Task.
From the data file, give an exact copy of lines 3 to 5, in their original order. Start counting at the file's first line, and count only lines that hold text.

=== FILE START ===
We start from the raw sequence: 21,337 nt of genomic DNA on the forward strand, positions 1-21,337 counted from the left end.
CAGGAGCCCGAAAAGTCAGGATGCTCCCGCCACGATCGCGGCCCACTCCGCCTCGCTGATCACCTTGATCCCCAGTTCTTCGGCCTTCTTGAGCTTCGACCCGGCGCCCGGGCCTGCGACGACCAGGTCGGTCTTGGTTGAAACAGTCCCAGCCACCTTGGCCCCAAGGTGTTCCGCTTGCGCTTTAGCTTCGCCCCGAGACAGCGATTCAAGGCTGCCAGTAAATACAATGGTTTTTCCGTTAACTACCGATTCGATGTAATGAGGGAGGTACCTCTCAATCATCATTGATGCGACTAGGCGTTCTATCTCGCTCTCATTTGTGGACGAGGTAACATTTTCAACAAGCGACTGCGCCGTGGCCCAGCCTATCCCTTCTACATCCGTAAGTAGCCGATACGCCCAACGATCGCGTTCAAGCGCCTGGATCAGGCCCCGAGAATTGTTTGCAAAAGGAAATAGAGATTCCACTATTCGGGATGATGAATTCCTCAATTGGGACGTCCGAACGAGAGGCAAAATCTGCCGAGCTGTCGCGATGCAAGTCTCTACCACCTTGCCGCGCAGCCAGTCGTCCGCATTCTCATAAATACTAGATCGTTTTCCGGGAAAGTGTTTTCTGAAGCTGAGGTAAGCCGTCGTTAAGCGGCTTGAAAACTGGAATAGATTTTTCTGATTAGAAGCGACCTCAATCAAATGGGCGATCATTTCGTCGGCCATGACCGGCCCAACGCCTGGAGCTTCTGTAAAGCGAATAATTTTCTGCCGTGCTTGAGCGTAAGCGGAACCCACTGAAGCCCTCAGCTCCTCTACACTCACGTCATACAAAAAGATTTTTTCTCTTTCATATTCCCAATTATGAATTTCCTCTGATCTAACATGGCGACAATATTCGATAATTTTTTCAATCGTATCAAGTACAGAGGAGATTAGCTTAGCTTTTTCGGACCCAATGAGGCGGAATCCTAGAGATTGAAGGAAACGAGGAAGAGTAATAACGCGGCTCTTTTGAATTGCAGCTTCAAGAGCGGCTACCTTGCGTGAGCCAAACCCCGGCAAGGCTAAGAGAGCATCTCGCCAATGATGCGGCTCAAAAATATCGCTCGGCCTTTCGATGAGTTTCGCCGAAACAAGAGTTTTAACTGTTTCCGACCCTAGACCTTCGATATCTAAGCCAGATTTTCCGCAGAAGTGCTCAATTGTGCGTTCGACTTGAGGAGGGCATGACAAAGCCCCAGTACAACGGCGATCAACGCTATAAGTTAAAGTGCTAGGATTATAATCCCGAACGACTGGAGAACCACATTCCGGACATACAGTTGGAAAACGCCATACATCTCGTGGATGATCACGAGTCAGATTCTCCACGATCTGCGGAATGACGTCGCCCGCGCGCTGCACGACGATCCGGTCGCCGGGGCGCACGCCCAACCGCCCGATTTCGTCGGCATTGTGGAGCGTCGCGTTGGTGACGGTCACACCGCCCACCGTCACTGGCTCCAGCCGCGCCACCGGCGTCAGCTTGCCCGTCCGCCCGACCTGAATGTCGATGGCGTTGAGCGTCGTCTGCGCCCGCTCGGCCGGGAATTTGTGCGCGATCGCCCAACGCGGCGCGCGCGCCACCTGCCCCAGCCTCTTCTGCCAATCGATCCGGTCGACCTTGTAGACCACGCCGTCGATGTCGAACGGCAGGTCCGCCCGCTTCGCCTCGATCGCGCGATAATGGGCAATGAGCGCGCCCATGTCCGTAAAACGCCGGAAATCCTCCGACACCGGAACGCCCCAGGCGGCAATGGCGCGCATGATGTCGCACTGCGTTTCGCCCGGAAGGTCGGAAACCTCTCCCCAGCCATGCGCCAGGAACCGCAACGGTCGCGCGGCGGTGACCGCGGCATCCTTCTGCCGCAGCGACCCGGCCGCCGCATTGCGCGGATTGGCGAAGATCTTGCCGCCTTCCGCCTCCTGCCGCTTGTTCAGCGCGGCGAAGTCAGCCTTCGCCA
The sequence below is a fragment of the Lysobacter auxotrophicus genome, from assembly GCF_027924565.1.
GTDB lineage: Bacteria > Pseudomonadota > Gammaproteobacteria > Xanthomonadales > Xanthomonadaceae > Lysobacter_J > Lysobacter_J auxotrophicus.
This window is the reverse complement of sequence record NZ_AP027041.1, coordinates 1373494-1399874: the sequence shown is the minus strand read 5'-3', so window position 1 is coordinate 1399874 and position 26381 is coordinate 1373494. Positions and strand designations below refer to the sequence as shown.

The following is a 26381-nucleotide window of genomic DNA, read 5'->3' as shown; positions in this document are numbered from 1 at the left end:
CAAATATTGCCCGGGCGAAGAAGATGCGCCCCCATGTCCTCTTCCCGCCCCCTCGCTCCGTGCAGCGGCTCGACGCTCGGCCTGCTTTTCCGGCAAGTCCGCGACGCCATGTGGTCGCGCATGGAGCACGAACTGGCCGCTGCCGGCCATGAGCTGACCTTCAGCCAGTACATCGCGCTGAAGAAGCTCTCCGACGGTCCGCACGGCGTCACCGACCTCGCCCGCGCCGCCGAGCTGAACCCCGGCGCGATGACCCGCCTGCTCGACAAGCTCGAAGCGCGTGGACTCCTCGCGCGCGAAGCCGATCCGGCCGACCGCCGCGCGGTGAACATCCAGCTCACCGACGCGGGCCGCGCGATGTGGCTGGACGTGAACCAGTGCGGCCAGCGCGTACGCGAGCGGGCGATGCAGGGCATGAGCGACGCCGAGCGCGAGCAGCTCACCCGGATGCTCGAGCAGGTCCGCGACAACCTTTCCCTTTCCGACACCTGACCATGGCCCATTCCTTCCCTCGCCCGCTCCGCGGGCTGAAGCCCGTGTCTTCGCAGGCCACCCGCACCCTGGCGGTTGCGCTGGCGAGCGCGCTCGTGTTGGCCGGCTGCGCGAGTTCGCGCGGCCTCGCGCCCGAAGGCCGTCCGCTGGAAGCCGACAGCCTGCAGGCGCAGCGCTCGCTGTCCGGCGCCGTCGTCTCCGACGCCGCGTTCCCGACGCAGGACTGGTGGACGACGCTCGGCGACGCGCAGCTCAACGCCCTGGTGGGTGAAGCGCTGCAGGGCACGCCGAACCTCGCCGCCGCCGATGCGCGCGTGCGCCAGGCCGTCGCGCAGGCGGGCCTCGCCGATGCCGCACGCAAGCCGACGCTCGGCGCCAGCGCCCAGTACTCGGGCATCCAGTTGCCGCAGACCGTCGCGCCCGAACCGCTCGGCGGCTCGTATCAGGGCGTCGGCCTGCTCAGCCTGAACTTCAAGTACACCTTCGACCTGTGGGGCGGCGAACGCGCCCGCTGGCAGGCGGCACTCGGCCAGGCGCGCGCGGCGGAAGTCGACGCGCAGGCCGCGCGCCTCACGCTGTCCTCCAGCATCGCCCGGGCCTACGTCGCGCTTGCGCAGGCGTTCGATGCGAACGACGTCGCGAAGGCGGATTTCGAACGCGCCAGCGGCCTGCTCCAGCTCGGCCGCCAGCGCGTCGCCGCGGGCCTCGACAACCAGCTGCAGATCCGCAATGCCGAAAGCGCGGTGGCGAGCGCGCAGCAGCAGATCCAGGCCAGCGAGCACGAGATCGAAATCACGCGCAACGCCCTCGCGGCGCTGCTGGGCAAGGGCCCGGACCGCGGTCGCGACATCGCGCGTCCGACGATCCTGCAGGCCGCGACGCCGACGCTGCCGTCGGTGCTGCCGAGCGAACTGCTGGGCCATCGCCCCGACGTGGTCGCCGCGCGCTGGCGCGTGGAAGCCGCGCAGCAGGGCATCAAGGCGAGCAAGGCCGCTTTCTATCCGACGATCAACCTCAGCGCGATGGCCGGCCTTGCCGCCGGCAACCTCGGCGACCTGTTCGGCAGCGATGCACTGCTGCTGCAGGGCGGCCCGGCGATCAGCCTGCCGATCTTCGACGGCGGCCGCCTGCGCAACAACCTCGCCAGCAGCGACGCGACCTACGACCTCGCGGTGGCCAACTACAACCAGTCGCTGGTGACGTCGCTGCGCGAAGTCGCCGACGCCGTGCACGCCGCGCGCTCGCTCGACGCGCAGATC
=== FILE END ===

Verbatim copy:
The sequence below is a fragment of the Lysobacter auxotrophicus genome, from assembly GCF_027924565.1.
GTDB lineage: Bacteria > Pseudomonadota > Gammaproteobacteria > Xanthomonadales > Xanthomonadaceae > Lysobacter_J > Lysobacter_J auxotrophicus.
This window is the reverse complement of sequence record NZ_AP027041.1, coordinates 1373494-1399874: the sequence shown is the minus strand read 5'-3', so window position 1 is coordinate 1399874 and position 26381 is coordinate 1373494. Positions and strand designations below refer to the sequence as shown.